Do you ever find yourself longing for some time for yourself? Many of us are so busy with work, school, and home life that often there is no time left over to do something that you enjoy. Try some of these ways to carve out that essential time you need to slow down, enjoy life, and rejuvenate yourself.

Scheduling that Time

1. An Evening Just For You. Try to save certain weeknights just for you. Use the time for gardening, reading, exercise, meditating, or the ultimate luxury of doing nothing!

2. A Regular Treat. Schedule a treat for yourself. It could be on your lunch break, a weekend, or it could be leaving work early. Maybe you get a spa treatment, go see a movie, a haircut, play golf, a healing reiki session, yoga, reflexology, or anything you’ve been thinking about but may not have the time to do.

3. Go to an Event. Sports, theater, concerts, or any other event you would enjoy.   While you're there, put the phone away and be in the moment!

4. Leave Work on Time. Yes, many of us stay at work late on a regular basis. If this is you, make it a point to leave work exactly on time at least once a week, if not more. And then enjoy that time and leave work at work.

5. Join a Group. Singing group, gardening group, astronomy society, book club, quilting (or any other craft) circle, biking/walking/running/etc clubs, ski club, etc.  Look up a club in your area today and join! If you can’t find a club, consider starting one yourself.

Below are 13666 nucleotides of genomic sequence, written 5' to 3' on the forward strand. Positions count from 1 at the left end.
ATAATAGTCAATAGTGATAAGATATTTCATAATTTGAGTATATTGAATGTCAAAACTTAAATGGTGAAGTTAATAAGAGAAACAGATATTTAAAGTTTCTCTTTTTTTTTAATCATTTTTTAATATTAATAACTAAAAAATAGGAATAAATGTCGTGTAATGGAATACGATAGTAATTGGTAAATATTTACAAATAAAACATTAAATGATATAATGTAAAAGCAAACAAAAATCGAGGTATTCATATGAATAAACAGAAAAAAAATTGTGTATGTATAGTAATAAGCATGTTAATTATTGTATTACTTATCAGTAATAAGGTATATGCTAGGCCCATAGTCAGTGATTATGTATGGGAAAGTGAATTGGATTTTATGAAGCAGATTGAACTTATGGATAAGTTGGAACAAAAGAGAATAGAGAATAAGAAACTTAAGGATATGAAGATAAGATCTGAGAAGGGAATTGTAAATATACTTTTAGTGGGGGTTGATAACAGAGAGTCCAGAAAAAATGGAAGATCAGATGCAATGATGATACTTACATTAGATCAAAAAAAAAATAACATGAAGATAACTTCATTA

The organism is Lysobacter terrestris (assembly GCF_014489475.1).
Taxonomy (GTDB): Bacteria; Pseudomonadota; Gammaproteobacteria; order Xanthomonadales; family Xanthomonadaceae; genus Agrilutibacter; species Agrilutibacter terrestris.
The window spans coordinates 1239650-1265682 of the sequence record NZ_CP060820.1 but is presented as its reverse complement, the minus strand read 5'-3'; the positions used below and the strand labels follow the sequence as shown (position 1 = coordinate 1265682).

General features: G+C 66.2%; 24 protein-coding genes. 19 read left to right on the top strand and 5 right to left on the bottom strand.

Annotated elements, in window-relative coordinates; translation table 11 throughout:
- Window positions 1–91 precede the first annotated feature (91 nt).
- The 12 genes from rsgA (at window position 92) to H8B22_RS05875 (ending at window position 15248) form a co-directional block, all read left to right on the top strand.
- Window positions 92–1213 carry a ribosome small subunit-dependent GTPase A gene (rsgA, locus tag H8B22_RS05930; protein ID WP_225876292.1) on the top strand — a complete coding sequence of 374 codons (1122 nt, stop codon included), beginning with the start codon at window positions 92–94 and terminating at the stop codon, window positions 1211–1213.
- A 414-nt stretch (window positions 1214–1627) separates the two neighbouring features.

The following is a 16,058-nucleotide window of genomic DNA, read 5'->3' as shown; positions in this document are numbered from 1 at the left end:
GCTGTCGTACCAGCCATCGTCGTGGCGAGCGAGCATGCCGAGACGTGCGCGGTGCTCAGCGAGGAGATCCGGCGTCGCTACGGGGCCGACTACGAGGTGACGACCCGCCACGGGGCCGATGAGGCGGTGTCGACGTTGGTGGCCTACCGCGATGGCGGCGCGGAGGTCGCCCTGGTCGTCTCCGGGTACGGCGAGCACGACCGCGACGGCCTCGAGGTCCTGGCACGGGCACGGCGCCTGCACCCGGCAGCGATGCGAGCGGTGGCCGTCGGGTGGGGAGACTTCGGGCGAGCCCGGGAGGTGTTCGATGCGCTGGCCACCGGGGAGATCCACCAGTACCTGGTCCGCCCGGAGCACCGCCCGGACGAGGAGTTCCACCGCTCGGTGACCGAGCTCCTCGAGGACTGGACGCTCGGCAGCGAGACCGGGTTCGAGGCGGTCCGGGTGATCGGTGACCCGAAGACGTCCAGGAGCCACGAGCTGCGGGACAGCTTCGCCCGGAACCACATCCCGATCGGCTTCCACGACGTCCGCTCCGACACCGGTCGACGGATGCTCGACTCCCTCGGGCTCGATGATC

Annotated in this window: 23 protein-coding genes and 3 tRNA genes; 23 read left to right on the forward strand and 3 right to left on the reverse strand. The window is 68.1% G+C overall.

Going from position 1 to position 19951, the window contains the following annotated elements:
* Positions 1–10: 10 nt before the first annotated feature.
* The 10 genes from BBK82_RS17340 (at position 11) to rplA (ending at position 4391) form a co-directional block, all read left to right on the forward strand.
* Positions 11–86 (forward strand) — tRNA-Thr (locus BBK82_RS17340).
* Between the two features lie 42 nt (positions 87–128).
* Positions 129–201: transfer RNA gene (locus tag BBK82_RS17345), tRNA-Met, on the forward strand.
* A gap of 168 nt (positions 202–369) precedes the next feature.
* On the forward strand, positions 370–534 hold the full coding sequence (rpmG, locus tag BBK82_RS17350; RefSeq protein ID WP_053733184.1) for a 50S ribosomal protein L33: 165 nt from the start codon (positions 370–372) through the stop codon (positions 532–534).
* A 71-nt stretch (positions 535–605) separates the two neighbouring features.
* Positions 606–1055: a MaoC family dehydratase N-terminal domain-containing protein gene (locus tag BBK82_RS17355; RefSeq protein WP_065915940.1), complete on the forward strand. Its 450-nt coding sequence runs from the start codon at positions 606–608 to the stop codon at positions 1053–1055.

6. Take a Class. Take a fun class. Learn a foreign language, photography, art, creative writing, or sports (kayaking, archery, golf, yoga).

7. Exercise. For busy people it can be difficult to make time for this. All you have to do is decide today and then make it a reality tomorrow. A new habit is started with just one step. Take that first step tomorrow. Walk for 15 minutes in the morning and build on that daily.


Anatomy of a Pose - Laurel Marsh

Tree Pose (Vrksasana)


Laurel Marsh

Laurel Marsh

  • Strengthens legs, ankles, feet and core
  • Opens inner thighs, shoulders and chest
  • Improves balance, concentration and posture
  • Therapeutic for stress and sciatica

Key Actions

  • Begin in Tadasana, Mountain pose (see May 2017 column)
  • Set your gaze (drishti) to help with balance and concentration. Soften the eyes but have a clear focus and intention.
  • Shift weight into the left foot while maintaining an even rooting through the ball and heel of the left foot. Bend the right knee and place the sole of the right foot to the inner left thigh. Right toes point downward.
  • Press the right foot into the left thigh and press the left thigh into the right foot.
  • Maintain a level and neutral pelvis by lengthening the tailbone down while hugging the outer left hip in toward the midline. Draw the right knee out to the right to line up with the torso. Right sits bone reaches toward the left heel, without losing the hugging in of the outer left hip.